November 2, 2021

Climate Change Disclosure Rules: A Preview From Canada?

In case you’re not familiar with it, Letterkenny is a Canadian TV comedy that some of my hockey pals suggested to me. The show’s not for everybody – the language would make a longshoreman blush – but if you like non-stop banter & a steady stream of what hockey players call “chirps” delivered in a distinctive dialect, check it out. I think it’s hilarious.

Anyway, Letterkenny reminds me of how many things we import from Canada, including some legal doctrines that we usually think of as home grown. That’s why I thought you might find this Torys memo about proposed climate change regulations issued by the Canadian Securities Administrators interesting.  This excerpt from the memo summarizes the highlights of the proposal:

– The proposed rules would be phased-in over a one-year period for non-venture issuers and over a three-year period for venture issuers. For reporting issuers with a December 31 year-end, disclosures would be required in annual filings due in 2024 for non-venture issuers and in 2026 for venture issuers.

– Issuers would be required to make annual disclosure relating to the core elements of the TCFD framework, including governance, corporate strategy, risk management practices and data and metrics in respect of climate change risks and opportunities.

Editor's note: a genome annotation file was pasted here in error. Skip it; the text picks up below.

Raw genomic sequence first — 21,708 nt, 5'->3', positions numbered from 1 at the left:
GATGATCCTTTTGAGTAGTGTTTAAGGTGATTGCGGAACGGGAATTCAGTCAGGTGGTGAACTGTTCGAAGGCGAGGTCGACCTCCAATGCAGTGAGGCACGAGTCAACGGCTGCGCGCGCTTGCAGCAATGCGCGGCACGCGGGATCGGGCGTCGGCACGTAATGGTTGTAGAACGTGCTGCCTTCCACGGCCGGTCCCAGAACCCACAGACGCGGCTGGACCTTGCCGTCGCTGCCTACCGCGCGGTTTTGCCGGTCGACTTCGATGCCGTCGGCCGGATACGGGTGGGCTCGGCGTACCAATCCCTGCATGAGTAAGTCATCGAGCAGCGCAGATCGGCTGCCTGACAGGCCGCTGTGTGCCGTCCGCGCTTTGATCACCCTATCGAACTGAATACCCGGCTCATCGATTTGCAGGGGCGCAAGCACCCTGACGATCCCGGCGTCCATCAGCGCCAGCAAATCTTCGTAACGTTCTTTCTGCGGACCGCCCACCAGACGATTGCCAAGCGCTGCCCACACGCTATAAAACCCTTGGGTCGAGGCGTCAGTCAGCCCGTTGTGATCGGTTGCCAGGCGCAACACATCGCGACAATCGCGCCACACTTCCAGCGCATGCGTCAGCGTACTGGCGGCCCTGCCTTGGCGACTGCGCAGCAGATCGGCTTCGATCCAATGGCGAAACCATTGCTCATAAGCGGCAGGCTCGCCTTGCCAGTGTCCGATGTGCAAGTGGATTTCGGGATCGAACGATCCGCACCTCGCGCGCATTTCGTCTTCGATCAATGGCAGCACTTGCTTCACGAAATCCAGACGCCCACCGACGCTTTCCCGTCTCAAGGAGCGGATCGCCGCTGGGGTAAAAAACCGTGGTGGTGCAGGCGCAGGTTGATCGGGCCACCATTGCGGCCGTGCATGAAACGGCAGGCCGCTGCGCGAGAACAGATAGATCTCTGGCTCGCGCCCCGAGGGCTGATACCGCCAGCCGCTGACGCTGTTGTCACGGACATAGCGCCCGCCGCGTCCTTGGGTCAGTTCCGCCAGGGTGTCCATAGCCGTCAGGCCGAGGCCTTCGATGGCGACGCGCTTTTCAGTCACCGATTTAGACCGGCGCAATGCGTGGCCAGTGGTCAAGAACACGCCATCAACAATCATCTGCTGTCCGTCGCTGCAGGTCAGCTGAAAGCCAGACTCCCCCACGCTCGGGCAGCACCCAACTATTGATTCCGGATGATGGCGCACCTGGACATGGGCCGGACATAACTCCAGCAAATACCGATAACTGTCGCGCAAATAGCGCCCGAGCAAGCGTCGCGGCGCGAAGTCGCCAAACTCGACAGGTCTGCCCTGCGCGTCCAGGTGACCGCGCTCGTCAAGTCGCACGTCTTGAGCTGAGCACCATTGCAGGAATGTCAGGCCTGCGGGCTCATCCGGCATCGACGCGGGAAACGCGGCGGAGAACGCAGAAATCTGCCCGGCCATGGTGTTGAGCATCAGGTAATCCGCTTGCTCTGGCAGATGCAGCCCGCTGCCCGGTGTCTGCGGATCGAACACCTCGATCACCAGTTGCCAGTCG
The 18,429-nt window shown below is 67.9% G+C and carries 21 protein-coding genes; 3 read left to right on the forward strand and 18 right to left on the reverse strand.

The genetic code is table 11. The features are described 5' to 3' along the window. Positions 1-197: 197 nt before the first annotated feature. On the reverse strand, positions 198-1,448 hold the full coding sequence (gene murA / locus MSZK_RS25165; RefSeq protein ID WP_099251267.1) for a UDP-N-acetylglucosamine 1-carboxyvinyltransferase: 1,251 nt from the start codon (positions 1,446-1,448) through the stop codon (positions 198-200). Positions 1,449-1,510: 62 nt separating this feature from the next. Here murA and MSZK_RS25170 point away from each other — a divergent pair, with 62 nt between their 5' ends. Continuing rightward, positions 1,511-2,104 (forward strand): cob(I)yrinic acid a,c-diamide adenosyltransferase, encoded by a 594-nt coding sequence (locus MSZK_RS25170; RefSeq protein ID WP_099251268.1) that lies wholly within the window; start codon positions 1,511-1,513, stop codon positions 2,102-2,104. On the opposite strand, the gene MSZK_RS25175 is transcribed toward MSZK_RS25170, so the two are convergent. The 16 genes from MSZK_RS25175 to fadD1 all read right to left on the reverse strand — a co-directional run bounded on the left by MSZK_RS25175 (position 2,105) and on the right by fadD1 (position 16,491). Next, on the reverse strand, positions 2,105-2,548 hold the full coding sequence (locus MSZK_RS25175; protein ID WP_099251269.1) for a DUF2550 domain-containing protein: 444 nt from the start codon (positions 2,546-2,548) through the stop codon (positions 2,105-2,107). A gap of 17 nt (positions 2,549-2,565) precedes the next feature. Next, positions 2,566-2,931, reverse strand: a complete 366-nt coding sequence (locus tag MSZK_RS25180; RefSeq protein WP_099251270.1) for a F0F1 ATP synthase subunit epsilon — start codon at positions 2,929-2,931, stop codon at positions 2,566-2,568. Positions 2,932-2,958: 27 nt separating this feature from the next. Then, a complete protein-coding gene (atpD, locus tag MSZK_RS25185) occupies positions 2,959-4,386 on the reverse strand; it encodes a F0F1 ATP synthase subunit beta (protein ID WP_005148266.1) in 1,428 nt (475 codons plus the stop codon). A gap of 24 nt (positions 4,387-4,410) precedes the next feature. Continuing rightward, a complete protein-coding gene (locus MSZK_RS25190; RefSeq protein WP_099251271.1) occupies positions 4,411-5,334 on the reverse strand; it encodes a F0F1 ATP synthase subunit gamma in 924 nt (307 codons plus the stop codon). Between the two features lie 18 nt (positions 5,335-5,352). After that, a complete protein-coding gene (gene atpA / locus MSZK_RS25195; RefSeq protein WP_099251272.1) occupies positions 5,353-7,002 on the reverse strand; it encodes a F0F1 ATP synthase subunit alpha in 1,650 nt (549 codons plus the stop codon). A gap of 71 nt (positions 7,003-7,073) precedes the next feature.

– Issuers would be required to disclose their Scope 1, 2 and 3 emissions or their reasons for not providing such disclosure. In the alternative, the CSA is considering mandatory disclosure of Scope 1 emissions, with the comply-or-explain option available only for Scope 2 and 3 emissions.

– The CSA has opted not to require disclosure of scenario analysis of a company’s resiliency under various climate transition assumptions.

The areas addressed in the proposed regulations track pretty closely those that SEC Chair Gary Gensler has suggested the SEC may address in its own proposal, and the CSA’s discussion of the proposal indicates that Canadian regulators have had to make the same kind of policy choices that the SEC will be making.  Since that’s the case, it may well turn out to be a preview of coming attractions.

John Jenkins